John Stanley, C.J. and Burkitt, J.
1. This is an appeal against the decree of the Subordinate Judge of Allahabad in a suit brought by Musammat Parbhawati, one of the four daughters of one Nar Singh Bhan, for redemption of two mortgages of the 7th of July 1871 and 26th of September 1871, executed in favour of the Akhata Panchaiti to secure two sums amounting together to Rs. 6,000. Nar Singh Bhan died on the 1st of July 1886, and upon his death some litigation ensued between the parties who were interested in his property. It is unnecessary to deal with this litigation; suffice it to say that on the 19th of February 1895 possession of the substantial part of the mortgaged property was surrendered by the Akhara to the three surviving daughters of the mortgagor; only a small tiled house of little or no value remained with the mortgagees. The plaintiff Musammat Parbhawati was at this time a minor. It is alleged by the Akhara Panchaiti that on the 5th of February 1895 a sum of Rs. 5,700 was paid to the daughters of Narsingh Bhan as representing surplus collections of the profits recovered by the Akhara as mortgagees. Whether or not this sum was paid it is unnecessary for us to determine. We did not think it necessary, in the view which we take of the case, to ask Mr. Banerji, the learned advocate for the appellant, to lay before us the evidence in support of this alleged payment. The learned Subordinate Judge appears to have had considerable doubt as to whether this payment was made or not; but as we have said, however this may be, we do not consider it necessary to determine it in the present appeal.
2. On the 12th of May 1904 the present suit was instituted by Musammat Parbhawati abovementioned, but on the 5th of December 1904, after the pleadings had been filed by the respective parties, Musammat Parbhawati died. Now on a perusal of the plaint it is clear beyond doubt that the right which she claimed was a personal right. Her case was that as the unmarried daughter of her father, Nar Singh Bhan, she was at the time of his death entitled to the entire of his property to the exclusion of her sisters. Her claim is set forth in the second paragraph of the plaint. Her surviving sister Musammat Durga, and also the heirs of a deceased sister, were sued as defendants in the suit. If Mugammat Parbhawati lad lived and the suit had come to a hearing during her life and been determined in her favour, she would have been entitled to the exclusion of Musamnut Durga and the other defendants to the property in dispute, for the estate of a Hindu daughter, and that estate would have determined with her death, and, therefore, it appears to be clear that her suit was one to establish a personal right, and it did not survive, but abated upon her death. Upon her death, however, an application was made by Musammat Durga who was, as we have said, a defendant in the suit, to have her name removed from the list of defendants and substituted as the solo plaintiff. The Court below acceded to this application, we think improperly. The claim of the plaintiff Parbhawati being a personal claim did not survive; on the contrary the suit abated upon her death, and it was not competent for the Court below to substitute Musammat Durga as plaintiff in her place.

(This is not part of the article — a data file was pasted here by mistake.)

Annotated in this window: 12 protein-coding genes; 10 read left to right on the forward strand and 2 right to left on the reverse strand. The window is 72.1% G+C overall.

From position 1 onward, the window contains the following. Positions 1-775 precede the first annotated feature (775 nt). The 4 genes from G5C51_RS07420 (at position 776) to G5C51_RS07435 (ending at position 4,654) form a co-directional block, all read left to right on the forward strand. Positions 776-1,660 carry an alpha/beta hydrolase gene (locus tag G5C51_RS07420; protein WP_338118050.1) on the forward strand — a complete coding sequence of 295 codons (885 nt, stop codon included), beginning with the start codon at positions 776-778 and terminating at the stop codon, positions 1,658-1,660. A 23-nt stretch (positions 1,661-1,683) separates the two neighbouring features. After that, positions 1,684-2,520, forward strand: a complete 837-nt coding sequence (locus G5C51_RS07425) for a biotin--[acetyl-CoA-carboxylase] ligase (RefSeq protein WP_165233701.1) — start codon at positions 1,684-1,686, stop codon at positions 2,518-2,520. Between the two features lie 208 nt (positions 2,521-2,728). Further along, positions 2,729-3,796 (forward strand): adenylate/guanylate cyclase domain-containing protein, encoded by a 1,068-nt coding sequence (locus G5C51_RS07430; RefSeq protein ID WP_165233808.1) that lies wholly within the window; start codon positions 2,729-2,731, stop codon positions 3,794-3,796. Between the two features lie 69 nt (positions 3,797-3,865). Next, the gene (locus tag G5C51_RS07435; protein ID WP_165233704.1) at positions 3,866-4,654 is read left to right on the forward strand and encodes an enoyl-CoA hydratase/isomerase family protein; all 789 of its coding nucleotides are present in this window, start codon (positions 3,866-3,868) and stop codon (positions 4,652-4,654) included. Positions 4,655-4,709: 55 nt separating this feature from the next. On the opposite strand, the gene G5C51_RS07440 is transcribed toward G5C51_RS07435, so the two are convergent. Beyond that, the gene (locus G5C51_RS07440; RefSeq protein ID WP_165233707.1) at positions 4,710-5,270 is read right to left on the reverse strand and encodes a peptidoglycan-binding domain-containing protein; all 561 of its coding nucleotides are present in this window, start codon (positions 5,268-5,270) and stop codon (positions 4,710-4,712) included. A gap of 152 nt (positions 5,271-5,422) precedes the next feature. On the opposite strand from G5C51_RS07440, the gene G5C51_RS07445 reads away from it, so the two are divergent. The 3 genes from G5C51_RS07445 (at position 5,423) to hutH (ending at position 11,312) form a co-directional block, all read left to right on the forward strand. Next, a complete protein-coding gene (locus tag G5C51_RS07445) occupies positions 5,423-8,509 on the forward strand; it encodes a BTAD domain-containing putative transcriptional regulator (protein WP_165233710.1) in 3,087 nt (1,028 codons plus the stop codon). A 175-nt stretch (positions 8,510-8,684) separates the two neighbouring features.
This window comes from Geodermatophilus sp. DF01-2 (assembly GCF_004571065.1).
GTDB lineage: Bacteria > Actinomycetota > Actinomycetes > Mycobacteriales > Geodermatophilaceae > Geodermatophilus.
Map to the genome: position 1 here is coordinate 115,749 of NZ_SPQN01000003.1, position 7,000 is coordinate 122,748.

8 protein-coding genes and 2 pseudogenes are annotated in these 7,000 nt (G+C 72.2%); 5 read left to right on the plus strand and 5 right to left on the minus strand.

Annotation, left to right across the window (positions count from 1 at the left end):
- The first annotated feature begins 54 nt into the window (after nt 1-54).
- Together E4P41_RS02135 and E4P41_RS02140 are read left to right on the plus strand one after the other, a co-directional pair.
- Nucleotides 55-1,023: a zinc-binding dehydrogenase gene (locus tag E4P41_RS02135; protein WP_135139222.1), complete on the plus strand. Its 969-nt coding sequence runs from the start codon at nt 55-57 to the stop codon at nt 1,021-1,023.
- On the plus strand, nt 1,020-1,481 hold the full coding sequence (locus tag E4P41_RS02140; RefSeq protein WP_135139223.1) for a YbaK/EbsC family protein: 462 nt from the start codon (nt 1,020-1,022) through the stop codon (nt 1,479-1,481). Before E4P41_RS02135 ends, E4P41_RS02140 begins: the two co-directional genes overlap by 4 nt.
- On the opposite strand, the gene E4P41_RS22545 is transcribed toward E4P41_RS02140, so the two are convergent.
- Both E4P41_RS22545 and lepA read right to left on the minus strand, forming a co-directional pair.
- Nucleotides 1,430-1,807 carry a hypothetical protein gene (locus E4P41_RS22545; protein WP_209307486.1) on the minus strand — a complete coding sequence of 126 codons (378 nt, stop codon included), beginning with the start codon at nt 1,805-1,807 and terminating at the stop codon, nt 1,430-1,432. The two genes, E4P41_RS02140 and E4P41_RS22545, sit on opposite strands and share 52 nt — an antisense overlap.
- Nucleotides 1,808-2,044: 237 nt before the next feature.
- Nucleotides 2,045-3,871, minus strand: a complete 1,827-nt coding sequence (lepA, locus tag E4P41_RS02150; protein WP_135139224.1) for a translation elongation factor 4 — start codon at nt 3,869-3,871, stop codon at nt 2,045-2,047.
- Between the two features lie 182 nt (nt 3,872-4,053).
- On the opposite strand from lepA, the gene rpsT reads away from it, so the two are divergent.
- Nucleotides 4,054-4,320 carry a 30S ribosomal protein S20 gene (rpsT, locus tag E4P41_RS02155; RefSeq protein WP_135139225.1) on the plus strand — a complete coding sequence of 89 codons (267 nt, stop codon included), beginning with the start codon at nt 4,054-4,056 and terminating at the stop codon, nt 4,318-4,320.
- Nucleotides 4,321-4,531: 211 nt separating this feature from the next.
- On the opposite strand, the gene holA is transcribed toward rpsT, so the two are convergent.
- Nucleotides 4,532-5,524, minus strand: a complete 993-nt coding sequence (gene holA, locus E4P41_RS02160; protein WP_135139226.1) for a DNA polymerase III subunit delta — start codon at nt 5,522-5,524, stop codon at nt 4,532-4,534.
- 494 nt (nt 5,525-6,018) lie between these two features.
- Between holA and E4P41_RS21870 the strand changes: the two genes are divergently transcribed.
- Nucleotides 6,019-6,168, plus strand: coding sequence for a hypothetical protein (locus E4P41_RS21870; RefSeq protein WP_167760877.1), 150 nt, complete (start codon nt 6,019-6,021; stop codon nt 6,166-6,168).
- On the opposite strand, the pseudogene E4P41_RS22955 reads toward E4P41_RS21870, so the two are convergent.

3. We now make the order which the Subordinate Judge should have, in our opinion, passed, an I declare that the suit abated on the death of the original plaintiff, Musammat Parbhawati, and that the order substituting Musammat Durga as plaintiff in her stead should not have been made. We give the costs of the appeal to the appellant.
4. We think it right to say that our judgment in this appeal is not to be taken as in any way prejudicing the right of Musammat Durga to institute any suit she may be advised against the appellant in respect of the mortgaged property.